Nasa's James Webb telescope reaches destination in solar orbit

New telescope is expected to send back images as early as this summer

Nasa's James Webb Space Telescope, designed to give the world an unprecedented glimpse into the earliest stages of the universe, reached its gravitational parking space on Monday in orbit around the Sun, almost 1.6 million kilometres from Earth.

The Space Telescope Science Institute in Baltimore fired its thrusters for five minutes in order to reach the so-called second Lagrange point, or L2, where it will have a wide view of the cosmos.

"Webb, welcome home!" said NASA Administrator Bill Nelson in a statement.

The mirrors on the $10 billion observatory still must be meticulously aligned and the infrared detectors sufficiently chilled before science observations can begin in June. But flight controllers in Baltimore were euphoric after chalking up another success.

“We’re one step closer to uncovering the mysteries of the universe. And I can’t wait to see Webb’s first new views of the universe this summer!” Mr Nelson said.

From its vantage point in space, Webb will follow a path in constant alignment with Earth, as the planet and telescope circle the Sun in tandem, enabling uninterrupted radio contact.

By comparison, Webb's 30-year-old predecessor, the Hubble Space Telescope, orbits the Earth from 547km away, passing in and out of the planet's shadow every 90 minutes.

The combined pull of the Sun and Earth at L2 can hold the telescope firmly in place so it takes little additional rocket thrust to keep Webb from drifting.

Utilised by several other deep space satellites over the years, an L2 position allows a "minimum amount of fuel to stay in orbit", Eric Smith, Nasa's programme scientist for Webb said.

The operations centre has also begun fine-tuning the telescope's primary mirror — an array of 18 hexagonal segments of gold-coated beryllium metal measuring 6.5 metres across — far larger than Hubble's main mirror.

Its size and design to operate mainly in the infrared spectrum will allow Webb to peer through clouds of gas and dust and observe objects at greater distances, thus farther back in time, than Hubble or any other telescope.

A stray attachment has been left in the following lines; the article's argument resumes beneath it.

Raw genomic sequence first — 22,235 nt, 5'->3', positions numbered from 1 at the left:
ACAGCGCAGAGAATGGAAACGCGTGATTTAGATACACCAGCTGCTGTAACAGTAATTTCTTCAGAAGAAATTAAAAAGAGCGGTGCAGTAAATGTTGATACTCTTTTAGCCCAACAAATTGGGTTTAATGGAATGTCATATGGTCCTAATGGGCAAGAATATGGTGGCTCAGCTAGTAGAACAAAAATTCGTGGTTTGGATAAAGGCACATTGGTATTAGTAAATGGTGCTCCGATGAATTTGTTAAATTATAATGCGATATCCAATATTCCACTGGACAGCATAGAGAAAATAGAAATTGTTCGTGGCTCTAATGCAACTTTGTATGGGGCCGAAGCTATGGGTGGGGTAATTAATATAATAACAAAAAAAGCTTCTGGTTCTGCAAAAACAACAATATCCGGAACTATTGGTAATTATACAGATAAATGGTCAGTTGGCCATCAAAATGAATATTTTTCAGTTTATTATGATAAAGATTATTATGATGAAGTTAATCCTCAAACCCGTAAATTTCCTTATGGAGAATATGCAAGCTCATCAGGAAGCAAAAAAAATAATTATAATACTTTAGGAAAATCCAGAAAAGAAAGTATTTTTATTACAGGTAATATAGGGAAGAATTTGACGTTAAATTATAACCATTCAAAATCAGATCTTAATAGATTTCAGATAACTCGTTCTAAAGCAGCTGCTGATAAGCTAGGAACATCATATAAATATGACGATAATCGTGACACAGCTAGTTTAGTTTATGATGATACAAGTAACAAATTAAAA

These features are expected to usher in a revolution in astronomy, giving the first view of infant galaxies dating to 100 million years after the Big Bang, the theoretical flashpoint that set the expansion of the known universe in motion an estimated 13.8 billion years ago.

Webb's instruments also make it ideal to search for signs of potentially life-supporting atmospheres around scores of newly documented exoplanets — celestial bodies orbiting distant stars — and to observe worlds much closer to home, such as Mars and Saturn's icy moon Titan.

It will take several more months of work to prepare Webb for its astronomical debut.

The 18 segments of its principal mirror, which had been folded together to fit inside the cargo bay of the rocket that carried the telescope to space, were unfurled with the rest of its structural components during a two-week period following Webb's launch on December 25.

Those segments were recently detached from fasteners that held them in place for the launch and slowly moved forward half an inch from their original configuration, allowing them to be adjusted into a single, unbroken, light-collecting surface.

The 18 segments now need to be aligned to achieve the mirror's proper focus, a process that will take three months to complete.

As the alignment progresses, ground teams will start activating the observatory's spectrograph, camera and other instruments. This will be followed by two months of calibrating the instruments themselves, Smith said.

If all goes smoothly, Webb should be ready to begin making observations by early summer, with initial images used to demonstrate the instruments function properly.

But Mr Smith said Webb's most ambitious work, including plans to train its mirror on objects farthest from Earth, will take longer to conduct so it will be a while till the world gets a look at such images.

The telescope is an international collaboration led by Nasa in partnership with the European and Canadian space agencies. Northrop Grumman Corp was the primary contractor.

Updated: January 29, 2022, 2:12 PM
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